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About Me

"Experienced Editor, awarded for being a registered editor for at least 1.5 years and making at least 6,000 edits"
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Experienced Editor


"I disapprove of what you say, but I will defend to the death your right to say it"
Evelyn Beatrice Hall, on Voltaire.
"Everything I needed to know in life, I learned from Wikipedia." — me

Since my first edit on March 24, 2010, I spent years as a WikiGnome. As of February 2013, I have authored and reformed several high quality articles and I'm pretty sure I'm now a WikiGryphon. As an extreme completionist, I am learning every bit of tedious wikiminutia (technically, socially, and organizationally). I take delight in filling in every relevant option of templates and metadata, correcting every typo (spelling, grammar, formatting), and concisely completing every thought from all angles. I gleefully seek collaboration with other friendly editors even down to the 'thank' button, including any opportunity to mentor newer users. I'm dtm on #wikipedia-en on IRC.

I want to follow the rabbit hole all the way down.

— Daniel
Noia 64 apps karm.svg This user has been on Wikipedia for 5 years, 6 months and 21 days.
7,000+ This user has made more than 7,000 contributions to Wikipedia.


This editor is a Grognard Mirabilaire and is entitled to display this 1937 Wikipedia First Edition.
List of articles that I've started
List of documents that I've totally rewritten
List of documents that I've significantly contributed to
List of essays I've started


  • Multimedia: Enhance articles with multimedia content from real life experiences and demonstrations, including photographs, audio clips, video clips, animations, tables, and timeline graphs.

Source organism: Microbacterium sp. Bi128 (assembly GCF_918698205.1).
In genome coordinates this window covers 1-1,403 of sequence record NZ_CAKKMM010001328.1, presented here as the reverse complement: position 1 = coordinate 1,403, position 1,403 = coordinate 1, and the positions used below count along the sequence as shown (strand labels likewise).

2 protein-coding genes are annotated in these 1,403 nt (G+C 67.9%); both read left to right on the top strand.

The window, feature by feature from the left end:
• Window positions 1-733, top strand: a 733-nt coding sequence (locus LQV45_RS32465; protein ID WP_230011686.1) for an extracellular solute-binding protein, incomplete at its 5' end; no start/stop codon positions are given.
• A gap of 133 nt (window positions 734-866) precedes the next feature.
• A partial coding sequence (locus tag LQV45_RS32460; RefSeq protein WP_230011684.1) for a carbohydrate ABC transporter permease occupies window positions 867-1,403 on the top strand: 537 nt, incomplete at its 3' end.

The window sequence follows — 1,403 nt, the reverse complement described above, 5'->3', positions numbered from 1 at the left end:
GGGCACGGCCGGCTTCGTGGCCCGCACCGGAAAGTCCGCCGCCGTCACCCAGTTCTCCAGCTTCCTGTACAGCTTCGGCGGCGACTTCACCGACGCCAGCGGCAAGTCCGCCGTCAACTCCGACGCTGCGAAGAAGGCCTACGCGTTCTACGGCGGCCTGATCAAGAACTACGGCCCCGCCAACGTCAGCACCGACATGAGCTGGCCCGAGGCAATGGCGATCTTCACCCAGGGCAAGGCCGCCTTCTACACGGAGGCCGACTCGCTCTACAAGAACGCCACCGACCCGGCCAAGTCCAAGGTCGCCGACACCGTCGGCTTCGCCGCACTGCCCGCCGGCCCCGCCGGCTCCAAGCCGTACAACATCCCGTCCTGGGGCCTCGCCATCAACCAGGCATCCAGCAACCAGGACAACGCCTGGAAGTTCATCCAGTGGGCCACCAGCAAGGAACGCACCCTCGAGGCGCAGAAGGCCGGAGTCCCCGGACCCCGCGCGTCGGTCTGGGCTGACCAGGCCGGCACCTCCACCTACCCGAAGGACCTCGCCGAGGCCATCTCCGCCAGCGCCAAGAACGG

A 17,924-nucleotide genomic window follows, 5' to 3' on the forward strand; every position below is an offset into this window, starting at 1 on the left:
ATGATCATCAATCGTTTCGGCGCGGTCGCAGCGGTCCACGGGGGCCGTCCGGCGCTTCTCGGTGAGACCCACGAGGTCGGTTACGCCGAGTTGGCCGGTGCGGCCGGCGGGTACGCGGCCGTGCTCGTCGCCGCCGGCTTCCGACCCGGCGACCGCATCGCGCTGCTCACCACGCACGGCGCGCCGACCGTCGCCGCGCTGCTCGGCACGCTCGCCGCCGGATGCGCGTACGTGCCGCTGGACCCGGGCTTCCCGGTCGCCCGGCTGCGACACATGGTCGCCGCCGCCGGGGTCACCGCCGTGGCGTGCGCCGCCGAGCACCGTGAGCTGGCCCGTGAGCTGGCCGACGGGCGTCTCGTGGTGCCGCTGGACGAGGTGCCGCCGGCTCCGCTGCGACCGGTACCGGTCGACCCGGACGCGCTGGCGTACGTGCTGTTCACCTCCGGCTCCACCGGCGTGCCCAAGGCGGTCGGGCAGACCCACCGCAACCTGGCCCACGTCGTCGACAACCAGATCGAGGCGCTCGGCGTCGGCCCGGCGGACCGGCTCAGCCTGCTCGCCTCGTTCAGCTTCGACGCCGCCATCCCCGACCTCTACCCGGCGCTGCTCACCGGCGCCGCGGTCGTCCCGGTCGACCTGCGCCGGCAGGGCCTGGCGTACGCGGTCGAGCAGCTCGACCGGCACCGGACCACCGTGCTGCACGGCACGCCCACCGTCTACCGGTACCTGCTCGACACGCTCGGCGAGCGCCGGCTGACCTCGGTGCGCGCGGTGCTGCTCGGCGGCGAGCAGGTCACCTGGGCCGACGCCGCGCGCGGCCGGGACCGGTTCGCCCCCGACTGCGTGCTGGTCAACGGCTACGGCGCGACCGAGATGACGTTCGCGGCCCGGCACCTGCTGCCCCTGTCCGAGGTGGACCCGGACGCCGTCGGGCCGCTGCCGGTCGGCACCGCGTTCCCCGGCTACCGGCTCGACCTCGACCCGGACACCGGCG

• Neutral inclusionism: Ensure the objectivity, completeness, and lack of historical revision, of the history of computing and gaming. Convert condemnations into explanations.
    • Translation: Explore the English-translated accessibility of Japanese video game history. Non-Japanese-speaking historians are suffocating inside of a non-Japanese goldfish bowl of video game history, especially with Nintendo's intricate innovations and experiments. I wish we had a translation task force as has been done with ancient classic texts on WikiSource, but I don't know if it's legally possible to do with modern texts due to copyright. Can we bend the rules by citing or externally linking to an unauthorized third party translator, as we sometimes link to external fan-maintained wikis?
    • Controversies:
      • Controversy over the intricacies of system programming (excessive negativity is given to N64 but not to PS2 or PS3, framed as endemic flaws instead of optimizations)
      • Controversy over software quality (excessive negativity given to E.T.).
      • Controversy over physical media for video games (why Nintendo used cartridges for so long; examine copy protection in their cartridge vs. disc systems and copy protection in competitors' previous CD-ROM systems; mention cartridge format's ability to be cheaply reloaded prior to the Internet era, as with Nintendo Power (cartridge), mention the Nintendo's history of often failed attempts to introduce complementary media, mention the commercial failure of almost all other CD-ROM-based systems)
      • Controversy over product unpopularity and market failures (as with explaining and characterizing video game crash of 1983, particularly with E.T.)
    • Tense: Correct the nostalgic past tense of articles about retro products such as old TV shows, computers, or video games. These are the reasons: the products will always exist, fictional content is referenced in the everpresent, and only a specific mark in time is past tense. My essay on the subject is here. See also WP:TVLEAD, WP:TENSE, and this on "'is the first' or 'was the first'".
  • Nintendo
    • Consider consolidating a few articles into one about NES multitaps